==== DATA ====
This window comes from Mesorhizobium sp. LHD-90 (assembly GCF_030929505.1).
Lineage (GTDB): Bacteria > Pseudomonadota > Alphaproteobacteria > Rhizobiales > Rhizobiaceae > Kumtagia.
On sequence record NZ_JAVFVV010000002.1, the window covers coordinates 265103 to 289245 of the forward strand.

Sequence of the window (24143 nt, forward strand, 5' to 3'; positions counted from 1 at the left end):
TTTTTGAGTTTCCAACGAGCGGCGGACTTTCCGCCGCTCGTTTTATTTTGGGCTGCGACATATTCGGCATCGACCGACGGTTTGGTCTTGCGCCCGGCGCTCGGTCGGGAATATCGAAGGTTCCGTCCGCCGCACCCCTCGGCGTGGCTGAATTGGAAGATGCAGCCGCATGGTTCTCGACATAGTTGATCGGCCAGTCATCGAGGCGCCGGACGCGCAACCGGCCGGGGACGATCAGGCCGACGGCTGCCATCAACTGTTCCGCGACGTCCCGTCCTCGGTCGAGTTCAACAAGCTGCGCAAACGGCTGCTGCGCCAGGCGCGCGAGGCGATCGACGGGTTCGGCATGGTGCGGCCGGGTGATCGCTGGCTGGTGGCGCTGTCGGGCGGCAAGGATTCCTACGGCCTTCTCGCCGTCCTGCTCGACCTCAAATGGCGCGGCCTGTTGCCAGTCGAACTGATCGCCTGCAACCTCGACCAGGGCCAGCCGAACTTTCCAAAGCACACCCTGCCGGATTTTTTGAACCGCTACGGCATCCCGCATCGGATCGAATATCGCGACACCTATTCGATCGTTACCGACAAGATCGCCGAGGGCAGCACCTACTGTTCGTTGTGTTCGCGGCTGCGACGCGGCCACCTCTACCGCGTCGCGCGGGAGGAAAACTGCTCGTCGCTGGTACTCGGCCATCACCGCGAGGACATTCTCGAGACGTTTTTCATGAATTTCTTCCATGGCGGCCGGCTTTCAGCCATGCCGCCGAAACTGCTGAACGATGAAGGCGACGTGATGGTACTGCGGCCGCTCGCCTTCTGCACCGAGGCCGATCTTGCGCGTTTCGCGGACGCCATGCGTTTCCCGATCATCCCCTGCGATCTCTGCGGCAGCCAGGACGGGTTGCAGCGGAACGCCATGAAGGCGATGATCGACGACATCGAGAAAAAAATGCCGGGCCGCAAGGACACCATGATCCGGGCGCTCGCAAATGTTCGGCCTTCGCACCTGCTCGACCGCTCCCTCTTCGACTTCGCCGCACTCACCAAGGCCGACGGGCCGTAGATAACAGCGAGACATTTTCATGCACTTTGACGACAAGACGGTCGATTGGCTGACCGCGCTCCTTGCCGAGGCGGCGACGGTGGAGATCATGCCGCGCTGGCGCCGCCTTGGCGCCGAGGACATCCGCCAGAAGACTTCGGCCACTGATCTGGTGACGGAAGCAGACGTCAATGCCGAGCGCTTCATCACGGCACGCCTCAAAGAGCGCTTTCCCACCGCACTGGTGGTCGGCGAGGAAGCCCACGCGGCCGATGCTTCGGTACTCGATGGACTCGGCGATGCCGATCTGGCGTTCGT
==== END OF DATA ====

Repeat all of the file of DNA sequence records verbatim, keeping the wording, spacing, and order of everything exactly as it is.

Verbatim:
This window comes from Mesorhizobium sp. LHD-90 (assembly GCF_030929505.1).
Lineage (GTDB): Bacteria > Pseudomonadota > Alphaproteobacteria > Rhizobiales > Rhizobiaceae > Kumtagia.
On sequence record NZ_JAVFVV010000002.1, the window covers coordinates 265103 to 289245 of the forward strand.

Sequence of the window (24143 nt, forward strand, 5' to 3'; positions counted from 1 at the left end):
TTTTTGAGTTTCCAACGAGCGGCGGACTTTCCGCCGCTCGTTTTATTTTGGGCTGCGACATATTCGGCATCGACCGACGGTTTGGTCTTGCGCCCGGCGCTCGGTCGGGAATATCGAAGGTTCCGTCCGCCGCACCCCTCGGCGTGGCTGAATTGGAAGATGCAGCCGCATGGTTCTCGACATAGTTGATCGGCCAGTCATCGAGGCGCCGGACGCGCAACCGGCCGGGGACGATCAGGCCGACGGCTGCCATCAACTGTTCCGCGACGTCCCGTCCTCGGTCGAGTTCAACAAGCTGCGCAAACGGCTGCTGCGCCAGGCGCGCGAGGCGATCGACGGGTTCGGCATGGTGCGGCCGGGTGATCGCTGGCTGGTGGCGCTGTCGGGCGGCAAGGATTCCTACGGCCTTCTCGCCGTCCTGCTCGACCTCAAATGGCGCGGCCTGTTGCCAGTCGAACTGATCGCCTGCAACCTCGACCAGGGCCAGCCGAACTTTCCAAAGCACACCCTGCCGGATTTTTTGAACCGCTACGGCATCCCGCATCGGATCGAATATCGCGACACCTATTCGATCGTTACCGACAAGATCGCCGAGGGCAGCACCTACTGTTCGTTGTGTTCGCGGCTGCGACGCGGCCACCTCTACCGCGTCGCGCGGGAGGAAAACTGCTCGTCGCTGGTACTCGGCCATCACCGCGAGGACATTCTCGAGACGTTTTTCATGAATTTCTTCCATGGCGGCCGGCTTTCAGCCATGCCGCCGAAACTGCTGAACGATGAAGGCGACGTGATGGTACTGCGGCCGCTCGCCTTCTGCACCGAGGCCGATCTTGCGCGTTTCGCGGACGCCATGCGTTTCCCGATCATCCCCTGCGATCTCTGCGGCAGCCAGGACGGGTTGCAGCGGAACGCCATGAAGGCGATGATCGACGACATCGAGAAAAAAATGCCGGGCCGCAAGGACACCATGATCCGGGCGCTCGCAAATGTTCGGCCTTCGCACCTGCTCGACCGCTCCCTCTTCGACTTCGCCGCACTCACCAAGGCCGACGGGCCGTAGATAACAGCGAGACATTTTCATGCACTTTGACGACAAGACGGTCGATTGGCTGACCGCGCTCCTTGCCGAGGCGGCGACGGTGGAGATCATGCCGCGCTGGCGCCGCCTTGGCGCCGAGGACATCCGCCAGAAGACTTCGGCCACTGATCTGGTGACGGAAGCAGACGTCAATGCCGAGCGCTTCATCACGGCACGCCTCAAAGAGCGCTTTCCCACCGCACTGGTGGTCGGCGAGGAAGCCCACGCGGCCGATGCTTCGGTACTCGATGGACTCGGCGATGCCGATCTGGCGTTCGT